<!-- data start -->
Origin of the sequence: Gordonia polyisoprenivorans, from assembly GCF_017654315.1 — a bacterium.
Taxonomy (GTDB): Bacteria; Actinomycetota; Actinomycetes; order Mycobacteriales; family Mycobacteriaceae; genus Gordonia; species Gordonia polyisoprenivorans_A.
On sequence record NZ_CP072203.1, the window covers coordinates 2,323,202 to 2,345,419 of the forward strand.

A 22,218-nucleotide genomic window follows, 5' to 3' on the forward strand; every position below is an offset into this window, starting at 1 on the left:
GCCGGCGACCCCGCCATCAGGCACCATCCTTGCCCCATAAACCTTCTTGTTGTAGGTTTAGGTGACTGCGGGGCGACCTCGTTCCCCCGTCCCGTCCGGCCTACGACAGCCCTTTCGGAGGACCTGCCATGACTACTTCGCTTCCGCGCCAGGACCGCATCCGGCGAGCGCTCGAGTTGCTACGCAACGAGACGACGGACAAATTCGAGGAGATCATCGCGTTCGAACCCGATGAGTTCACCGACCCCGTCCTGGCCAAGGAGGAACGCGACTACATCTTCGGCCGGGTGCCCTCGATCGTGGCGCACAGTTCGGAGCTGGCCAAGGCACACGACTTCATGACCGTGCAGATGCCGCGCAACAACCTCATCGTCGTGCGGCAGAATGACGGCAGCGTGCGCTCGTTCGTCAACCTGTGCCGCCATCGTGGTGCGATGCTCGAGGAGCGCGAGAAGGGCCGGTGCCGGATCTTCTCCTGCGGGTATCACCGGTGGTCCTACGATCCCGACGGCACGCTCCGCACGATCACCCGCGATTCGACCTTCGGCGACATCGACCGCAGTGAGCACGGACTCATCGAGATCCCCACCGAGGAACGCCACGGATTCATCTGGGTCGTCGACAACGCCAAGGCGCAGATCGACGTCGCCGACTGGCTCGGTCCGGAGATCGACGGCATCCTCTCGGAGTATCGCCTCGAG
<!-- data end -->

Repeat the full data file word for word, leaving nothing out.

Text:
Origin of the sequence: Gordonia polyisoprenivorans, from assembly GCF_017654315.1 — a bacterium.
Taxonomy (GTDB): Bacteria; Actinomycetota; Actinomycetes; order Mycobacteriales; family Mycobacteriaceae; genus Gordonia; species Gordonia polyisoprenivorans_A.
On sequence record NZ_CP072203.1, the window covers coordinates 2,323,202 to 2,345,419 of the forward strand.

A 22,218-nucleotide genomic window follows, 5' to 3' on the forward strand; every position below is an offset into this window, starting at 1 on the left:
GCCGGCGACCCCGCCATCAGGCACCATCCTTGCCCCATAAACCTTCTTGTTGTAGGTTTAGGTGACTGCGGGGCGACCTCGTTCCCCCGTCCCGTCCGGCCTACGACAGCCCTTTCGGAGGACCTGCCATGACTACTTCGCTTCCGCGCCAGGACCGCATCCGGCGAGCGCTCGAGTTGCTACGCAACGAGACGACGGACAAATTCGAGGAGATCATCGCGTTCGAACCCGATGAGTTCACCGACCCCGTCCTGGCCAAGGAGGAACGCGACTACATCTTCGGCCGGGTGCCCTCGATCGTGGCGCACAGTTCGGAGCTGGCCAAGGCACACGACTTCATGACCGTGCAGATGCCGCGCAACAACCTCATCGTCGTGCGGCAGAATGACGGCAGCGTGCGCTCGTTCGTCAACCTGTGCCGCCATCGTGGTGCGATGCTCGAGGAGCGCGAGAAGGGCCGGTGCCGGATCTTCTCCTGCGGGTATCACCGGTGGTCCTACGATCCCGACGGCACGCTCCGCACGATCACCCGCGATTCGACCTTCGGCGACATCGACCGCAGTGAGCACGGACTCATCGAGATCCCCACCGAGGAACGCCACGGATTCATCTGGGTCGTCGACAACGCCAAGGCGCAGATCGACGTCGCCGACTGGCTCGGTCCGGAGATCGACGGCATCCTCTCGGAGTATCGCCTCGAG